Coronation Egg (03:08)
On Easter 1897, Czar Nicholas II gave his wife a jewel-encrusted egg made by imperial jeweler Carl Fabergé to celebrate their coronation.
Fabergé's Beginnings (03:25)
Fabergé moved with his family to Dresden in 1860. The city was home to Dresden Castle’s Green Vault, which housed the art collection of Augustus the Strong. Fabergé crisscrossed Europe learning what he could from the continent’s great jewelry collections.
Hermitage Museum Opportunity (02:34)
Fabergé’s father’s workshop was located near the Winter Palace. Fabergé frequented the museum and volunteered to catalog and restore a newly discovered horde of gold artifacts.
Royal Client (04:32)
A Fabergé replica of an ancient gold bracelet caught the eye of Alexander III at the All-Russia Exhibition in Moscow. The czar purchased the original Fabergé egg to give as a gift to his wife, Maria Feodorovna.
Imperial Court Supplier (04:09)
Alexander III commissioned an egg for his wife every year. A key element of Fabergé’s success was the structure of his company. He took advantage of the economic boom of the 1880s and 1890s.
Pivotal Crisis (02:18)
In the winter of 1891, harvests failed, resulting in 2.5 million deaths. Fedorovna received the Renaissance Egg on Easter 1894; Nicholas II was engaged. Alexander III suffered from a kidney ailment and died at age 49.
Commemoration Egg (04:41)
Nicholas II attended a ball at the French embassy in Moscow on the same day 1,400 of his subjects were trampled to death. Fabergé commemorated the disastrous coronation with an egg. The jeweler began making pieces for the British royal family.
Lily of the Valley Egg (01:58)
Fabergé was the favorite jeweler of Dowager Empress Maria, but it was hard for him to get to know the new empress. He made a special gift to impress her and put things right after his faux pas of 1897.
Exposition Universelle (02:18)
The French were obsessed with all things Russian in 1900. Nicolas II lent three of his Easter eggs to the Fabergé exhibit, which was critically acclaimed.
Flourishing Jewelry Business (03:08)
Fabergé had shops in Moscow, Kiev, Odessa, and London; he engaged in the use of mail order. Fabergé immortalized Henry VII’s dog with a special carving and gave Nicolas II the Basket of Flowers Egg in 1901.
Russian Civil Unrest (02:51)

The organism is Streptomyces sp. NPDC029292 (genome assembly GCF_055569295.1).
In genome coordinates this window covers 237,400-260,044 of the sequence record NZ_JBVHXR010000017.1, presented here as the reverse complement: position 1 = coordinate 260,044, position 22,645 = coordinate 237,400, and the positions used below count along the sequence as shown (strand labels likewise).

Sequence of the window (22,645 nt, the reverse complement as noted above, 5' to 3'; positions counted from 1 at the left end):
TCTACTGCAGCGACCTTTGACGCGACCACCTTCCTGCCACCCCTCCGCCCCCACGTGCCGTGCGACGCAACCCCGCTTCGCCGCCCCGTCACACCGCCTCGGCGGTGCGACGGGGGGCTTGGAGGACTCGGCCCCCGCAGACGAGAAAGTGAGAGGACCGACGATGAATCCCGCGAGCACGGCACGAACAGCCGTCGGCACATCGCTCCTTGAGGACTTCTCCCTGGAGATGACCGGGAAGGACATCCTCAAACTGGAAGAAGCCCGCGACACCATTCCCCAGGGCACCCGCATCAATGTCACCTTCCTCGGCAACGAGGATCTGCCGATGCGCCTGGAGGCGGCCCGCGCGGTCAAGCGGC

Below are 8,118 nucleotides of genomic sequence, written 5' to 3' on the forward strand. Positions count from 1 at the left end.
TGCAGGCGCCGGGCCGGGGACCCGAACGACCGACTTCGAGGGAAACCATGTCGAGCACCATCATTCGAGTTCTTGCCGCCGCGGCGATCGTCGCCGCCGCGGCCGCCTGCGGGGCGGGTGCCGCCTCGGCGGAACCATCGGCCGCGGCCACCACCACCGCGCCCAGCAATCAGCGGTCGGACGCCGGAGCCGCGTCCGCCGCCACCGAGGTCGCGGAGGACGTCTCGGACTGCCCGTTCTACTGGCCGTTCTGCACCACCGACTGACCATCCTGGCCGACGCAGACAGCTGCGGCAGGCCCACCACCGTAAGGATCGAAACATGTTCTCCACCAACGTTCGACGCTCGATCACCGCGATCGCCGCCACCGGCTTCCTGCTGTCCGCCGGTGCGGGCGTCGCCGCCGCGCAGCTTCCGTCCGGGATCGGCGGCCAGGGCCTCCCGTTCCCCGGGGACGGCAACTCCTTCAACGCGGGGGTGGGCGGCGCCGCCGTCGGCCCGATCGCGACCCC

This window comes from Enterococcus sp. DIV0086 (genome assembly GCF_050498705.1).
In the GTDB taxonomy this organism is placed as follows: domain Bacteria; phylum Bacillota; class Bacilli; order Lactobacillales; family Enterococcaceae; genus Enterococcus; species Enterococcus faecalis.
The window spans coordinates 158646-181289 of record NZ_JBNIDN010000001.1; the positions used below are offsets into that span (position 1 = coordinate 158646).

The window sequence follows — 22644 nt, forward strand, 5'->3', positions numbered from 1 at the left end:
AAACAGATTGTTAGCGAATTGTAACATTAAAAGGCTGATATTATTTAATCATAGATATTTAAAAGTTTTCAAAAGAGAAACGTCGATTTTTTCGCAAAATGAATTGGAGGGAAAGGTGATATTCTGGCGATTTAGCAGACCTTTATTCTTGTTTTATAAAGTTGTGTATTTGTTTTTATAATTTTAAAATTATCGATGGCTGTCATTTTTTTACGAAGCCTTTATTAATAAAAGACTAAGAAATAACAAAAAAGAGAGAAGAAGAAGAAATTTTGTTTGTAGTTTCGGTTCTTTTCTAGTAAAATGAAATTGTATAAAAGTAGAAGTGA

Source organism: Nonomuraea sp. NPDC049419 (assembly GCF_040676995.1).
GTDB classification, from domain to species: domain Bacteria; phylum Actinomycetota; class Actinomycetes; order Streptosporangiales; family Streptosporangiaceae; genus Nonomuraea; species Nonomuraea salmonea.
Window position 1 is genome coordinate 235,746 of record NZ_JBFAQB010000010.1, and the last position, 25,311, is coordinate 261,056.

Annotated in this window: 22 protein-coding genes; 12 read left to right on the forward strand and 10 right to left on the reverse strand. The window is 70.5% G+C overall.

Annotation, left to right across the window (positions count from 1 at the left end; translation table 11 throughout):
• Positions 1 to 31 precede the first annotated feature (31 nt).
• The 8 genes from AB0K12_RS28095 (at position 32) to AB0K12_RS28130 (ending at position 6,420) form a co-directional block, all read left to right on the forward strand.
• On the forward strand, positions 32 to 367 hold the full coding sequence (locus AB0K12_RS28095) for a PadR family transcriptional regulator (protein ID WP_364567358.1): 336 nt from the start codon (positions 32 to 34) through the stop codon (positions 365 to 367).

Fabergé did not present eggs for Easter in 1904 and 1905. The Russian Navy suffered great losses in a war with Japan and discontent mounted. During a strike in Saint Petersburg, soldiers fired on factory workers; insurrection broke out across the empire.
Familial Themed Eggs (02:40)
The Romanovs’ increasingly isolated life centered on family, as reflected by Fabergé’s eggs once regular orders resumed. Prince Michael of Kent discusses the Colonnade egg and the Mosaic egg.
Tercentenary Egg (01:25)
Nicholas II and his wife toured the country as the Romanov dynasty celebrated 300 years of rule in 1913. Fabergé commemorated the event with an egg rife with symbolism—a two-headed eagle supporting 18 miniature portraits of the Romanov czars.
Final Romanov Egg (01:54)
Russia suffered catastrophic losses in the First World War. Nicholas II went to the front to take personal charge of his army. The czarina received the Steel Military egg for Easter in 1916.
Bolshevik Revolution (01:51)
Nicholas II abdicated as czar on March 2, 1917. He sought asylum from King George V but was denied. The royal family was taken into exile and murdered. Fabergé was accused of war profiteering, and his business was seized.
Fabergé's Legacy (06:14)
Fabergé and most of his family escaped to Switzerland; he died in Lausanne in 1920. Josef Stalin started selling the imperial eggs in 1927 and they began appearing in the West; Malcolm Forbes collected nine eggs.
Credits: Genius of Carl Faberge (00:35)
Credits: Genius of Carl Faberge
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